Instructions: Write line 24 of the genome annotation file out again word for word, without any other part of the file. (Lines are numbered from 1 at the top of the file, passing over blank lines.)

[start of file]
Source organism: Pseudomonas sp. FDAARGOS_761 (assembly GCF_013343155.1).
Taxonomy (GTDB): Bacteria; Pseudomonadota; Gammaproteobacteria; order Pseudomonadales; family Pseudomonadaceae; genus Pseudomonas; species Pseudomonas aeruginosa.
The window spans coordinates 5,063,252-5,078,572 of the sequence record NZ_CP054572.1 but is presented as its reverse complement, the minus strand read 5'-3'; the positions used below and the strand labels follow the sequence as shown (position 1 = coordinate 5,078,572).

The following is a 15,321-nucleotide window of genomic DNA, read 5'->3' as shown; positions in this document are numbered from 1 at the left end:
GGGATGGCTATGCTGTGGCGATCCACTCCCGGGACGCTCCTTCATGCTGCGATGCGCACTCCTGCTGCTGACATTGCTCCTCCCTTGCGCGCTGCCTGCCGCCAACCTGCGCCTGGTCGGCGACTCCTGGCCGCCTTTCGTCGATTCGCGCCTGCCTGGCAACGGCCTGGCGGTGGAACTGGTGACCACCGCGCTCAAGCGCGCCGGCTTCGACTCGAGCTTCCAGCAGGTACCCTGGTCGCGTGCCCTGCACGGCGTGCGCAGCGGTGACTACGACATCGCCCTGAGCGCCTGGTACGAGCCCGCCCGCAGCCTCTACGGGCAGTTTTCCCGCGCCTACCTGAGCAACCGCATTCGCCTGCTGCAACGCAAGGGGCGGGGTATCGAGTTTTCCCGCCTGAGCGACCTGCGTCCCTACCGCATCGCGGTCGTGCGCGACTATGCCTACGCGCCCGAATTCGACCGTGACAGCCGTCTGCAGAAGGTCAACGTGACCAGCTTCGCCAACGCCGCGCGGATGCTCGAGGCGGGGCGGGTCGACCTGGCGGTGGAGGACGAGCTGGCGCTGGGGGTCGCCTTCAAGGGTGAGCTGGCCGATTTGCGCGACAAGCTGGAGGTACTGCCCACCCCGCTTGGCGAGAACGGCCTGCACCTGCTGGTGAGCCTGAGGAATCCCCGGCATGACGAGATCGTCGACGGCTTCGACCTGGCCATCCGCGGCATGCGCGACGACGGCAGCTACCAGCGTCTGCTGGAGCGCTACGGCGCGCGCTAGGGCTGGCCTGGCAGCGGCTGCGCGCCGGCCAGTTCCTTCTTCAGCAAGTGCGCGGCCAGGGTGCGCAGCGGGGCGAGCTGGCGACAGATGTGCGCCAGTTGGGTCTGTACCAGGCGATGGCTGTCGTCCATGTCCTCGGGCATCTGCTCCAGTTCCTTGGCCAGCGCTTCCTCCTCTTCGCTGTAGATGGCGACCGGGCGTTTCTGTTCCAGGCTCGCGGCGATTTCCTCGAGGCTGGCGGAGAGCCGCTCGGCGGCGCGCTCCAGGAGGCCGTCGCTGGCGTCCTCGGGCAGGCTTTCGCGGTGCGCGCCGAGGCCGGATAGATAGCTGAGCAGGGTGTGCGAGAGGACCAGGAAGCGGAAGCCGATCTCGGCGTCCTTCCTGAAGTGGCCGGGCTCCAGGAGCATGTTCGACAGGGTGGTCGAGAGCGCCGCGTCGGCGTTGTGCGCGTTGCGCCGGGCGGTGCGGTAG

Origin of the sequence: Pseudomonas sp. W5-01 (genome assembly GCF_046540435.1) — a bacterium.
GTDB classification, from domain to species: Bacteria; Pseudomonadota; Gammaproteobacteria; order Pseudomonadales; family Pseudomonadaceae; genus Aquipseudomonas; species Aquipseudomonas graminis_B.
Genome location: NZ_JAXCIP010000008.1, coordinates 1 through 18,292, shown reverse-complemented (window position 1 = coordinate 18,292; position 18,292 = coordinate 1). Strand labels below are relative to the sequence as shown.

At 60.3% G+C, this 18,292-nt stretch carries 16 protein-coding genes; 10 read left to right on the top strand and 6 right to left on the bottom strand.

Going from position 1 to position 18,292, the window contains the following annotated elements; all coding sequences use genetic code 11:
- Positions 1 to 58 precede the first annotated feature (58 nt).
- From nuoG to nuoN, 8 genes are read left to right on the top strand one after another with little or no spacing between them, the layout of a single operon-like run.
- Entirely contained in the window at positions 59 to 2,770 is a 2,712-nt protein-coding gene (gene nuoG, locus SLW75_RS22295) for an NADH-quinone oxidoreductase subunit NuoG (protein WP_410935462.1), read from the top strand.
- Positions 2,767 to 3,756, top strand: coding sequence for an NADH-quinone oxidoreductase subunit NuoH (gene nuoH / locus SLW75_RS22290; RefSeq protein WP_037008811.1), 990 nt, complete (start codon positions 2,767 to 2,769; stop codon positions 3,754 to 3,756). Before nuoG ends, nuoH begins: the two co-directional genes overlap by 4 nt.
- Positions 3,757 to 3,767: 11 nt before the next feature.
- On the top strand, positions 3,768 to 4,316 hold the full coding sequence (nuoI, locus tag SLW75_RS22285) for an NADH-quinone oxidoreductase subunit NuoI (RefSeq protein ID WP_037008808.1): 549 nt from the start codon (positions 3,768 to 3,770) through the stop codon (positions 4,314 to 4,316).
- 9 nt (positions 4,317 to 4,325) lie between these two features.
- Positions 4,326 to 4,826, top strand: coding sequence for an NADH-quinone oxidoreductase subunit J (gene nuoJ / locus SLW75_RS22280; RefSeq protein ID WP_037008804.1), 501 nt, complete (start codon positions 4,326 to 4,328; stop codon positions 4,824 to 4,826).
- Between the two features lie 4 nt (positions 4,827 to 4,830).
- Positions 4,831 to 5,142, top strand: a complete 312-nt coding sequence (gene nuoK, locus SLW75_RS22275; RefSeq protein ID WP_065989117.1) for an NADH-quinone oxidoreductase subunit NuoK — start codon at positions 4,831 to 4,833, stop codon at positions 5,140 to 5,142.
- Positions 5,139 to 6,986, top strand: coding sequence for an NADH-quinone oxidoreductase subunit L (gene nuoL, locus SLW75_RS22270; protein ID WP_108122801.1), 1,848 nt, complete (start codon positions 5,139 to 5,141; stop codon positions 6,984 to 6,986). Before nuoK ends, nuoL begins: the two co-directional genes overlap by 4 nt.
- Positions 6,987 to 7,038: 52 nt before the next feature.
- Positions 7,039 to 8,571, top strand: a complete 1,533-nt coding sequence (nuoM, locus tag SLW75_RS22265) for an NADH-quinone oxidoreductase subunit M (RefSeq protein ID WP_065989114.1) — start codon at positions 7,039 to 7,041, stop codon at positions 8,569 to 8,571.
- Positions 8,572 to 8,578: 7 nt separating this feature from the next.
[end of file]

- Positions 8,572 to 8,578: 7 nt separating this feature from the next.